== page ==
The last government repatriated 100 powers from Brussels.
The Lisbon Treaty, negotiated under the previous Labour government, allowed the Coalition to reclaim around 100 'powers' (specific legislative acts).
We recently received an email from someone asking us to help verify a claim that's been around for several years, and used recently by the Conservatives earlier this year:
"We want to see powers flowing away from Brussels, not to it. We have already taken action to return around 100 powers, but we want to go further."
This is right if the '100 powers' are taken to mean specific legislative acts rather than general competences, which allow the EU to exercise power in certain policy areas. But they are limited to specific policy areas, and the right not to accept them was negotiated under a previous government.
The Treaty of Lisbon allowed the UK to opt out from certain measures
As we understand it, the claim relates to the European Union's powers in security and justice matters specifically.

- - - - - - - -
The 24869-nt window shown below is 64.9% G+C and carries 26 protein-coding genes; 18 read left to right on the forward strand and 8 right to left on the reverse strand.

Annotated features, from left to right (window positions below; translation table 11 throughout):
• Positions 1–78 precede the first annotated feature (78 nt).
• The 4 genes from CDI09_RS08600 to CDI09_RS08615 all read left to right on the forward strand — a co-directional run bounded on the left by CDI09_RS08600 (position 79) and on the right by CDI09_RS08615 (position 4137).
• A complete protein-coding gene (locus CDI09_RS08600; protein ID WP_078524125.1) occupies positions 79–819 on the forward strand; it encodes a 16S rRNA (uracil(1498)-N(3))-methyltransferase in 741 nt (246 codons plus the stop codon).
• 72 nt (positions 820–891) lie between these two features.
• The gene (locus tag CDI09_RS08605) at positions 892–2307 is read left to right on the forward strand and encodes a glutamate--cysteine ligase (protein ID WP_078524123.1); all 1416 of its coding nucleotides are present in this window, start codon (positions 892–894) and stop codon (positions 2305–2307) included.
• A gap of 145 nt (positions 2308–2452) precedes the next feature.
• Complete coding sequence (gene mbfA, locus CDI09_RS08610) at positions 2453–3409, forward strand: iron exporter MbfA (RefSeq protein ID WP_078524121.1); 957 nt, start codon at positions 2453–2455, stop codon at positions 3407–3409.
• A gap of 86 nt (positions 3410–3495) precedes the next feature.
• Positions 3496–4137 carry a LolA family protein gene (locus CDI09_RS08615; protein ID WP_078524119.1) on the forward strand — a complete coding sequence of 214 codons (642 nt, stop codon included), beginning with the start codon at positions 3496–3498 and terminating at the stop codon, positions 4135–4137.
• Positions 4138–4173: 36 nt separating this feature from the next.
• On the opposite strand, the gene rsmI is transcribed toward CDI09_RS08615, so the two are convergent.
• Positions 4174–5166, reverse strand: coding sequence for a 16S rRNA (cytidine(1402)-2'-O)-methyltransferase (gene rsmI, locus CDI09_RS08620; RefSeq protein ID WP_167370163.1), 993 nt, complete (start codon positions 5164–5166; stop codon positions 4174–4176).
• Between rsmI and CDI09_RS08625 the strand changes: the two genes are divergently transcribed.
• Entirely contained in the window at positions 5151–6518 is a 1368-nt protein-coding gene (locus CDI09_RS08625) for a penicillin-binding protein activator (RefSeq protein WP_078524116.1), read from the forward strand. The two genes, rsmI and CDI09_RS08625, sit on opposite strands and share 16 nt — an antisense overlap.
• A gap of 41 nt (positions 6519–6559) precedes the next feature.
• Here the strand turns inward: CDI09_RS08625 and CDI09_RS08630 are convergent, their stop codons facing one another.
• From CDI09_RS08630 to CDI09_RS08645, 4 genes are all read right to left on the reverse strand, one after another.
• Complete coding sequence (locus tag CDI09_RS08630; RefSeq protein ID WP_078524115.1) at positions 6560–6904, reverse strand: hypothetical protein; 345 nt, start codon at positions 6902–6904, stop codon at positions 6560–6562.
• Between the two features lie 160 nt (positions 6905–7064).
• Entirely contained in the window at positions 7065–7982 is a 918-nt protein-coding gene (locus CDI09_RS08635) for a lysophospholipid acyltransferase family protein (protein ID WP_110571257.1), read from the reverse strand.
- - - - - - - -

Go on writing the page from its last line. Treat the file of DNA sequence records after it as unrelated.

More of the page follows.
One element of the Treaty of Lisbon in 2009 was that measures in this area would no longer require the unanimous agreement of member states. But the UK, along with Ireland, negotiated the ability to opt out of future security and justice laws on a case-by-case basis.
In addition, they also negotiated the ability to opt out of all pre-Lisbon security and justice laws, with the provision that they could opt back in to some of them.
The claim on "100 powers" appears to relate to the decision taken on 24 July 2013 to exercise that right to opt out of pre-Lisbon measures. There are, reportedly, around 130 of these, listed here.
However, the government decided to opt back in to around 35 which it felt were in the national interest. This includes, for example, the European Arrest Warrant. The necessary agreement was reached at EU level at the end of last year.
So subtracting these 35 from the 130, roughly 100 "powers"—seems about right.
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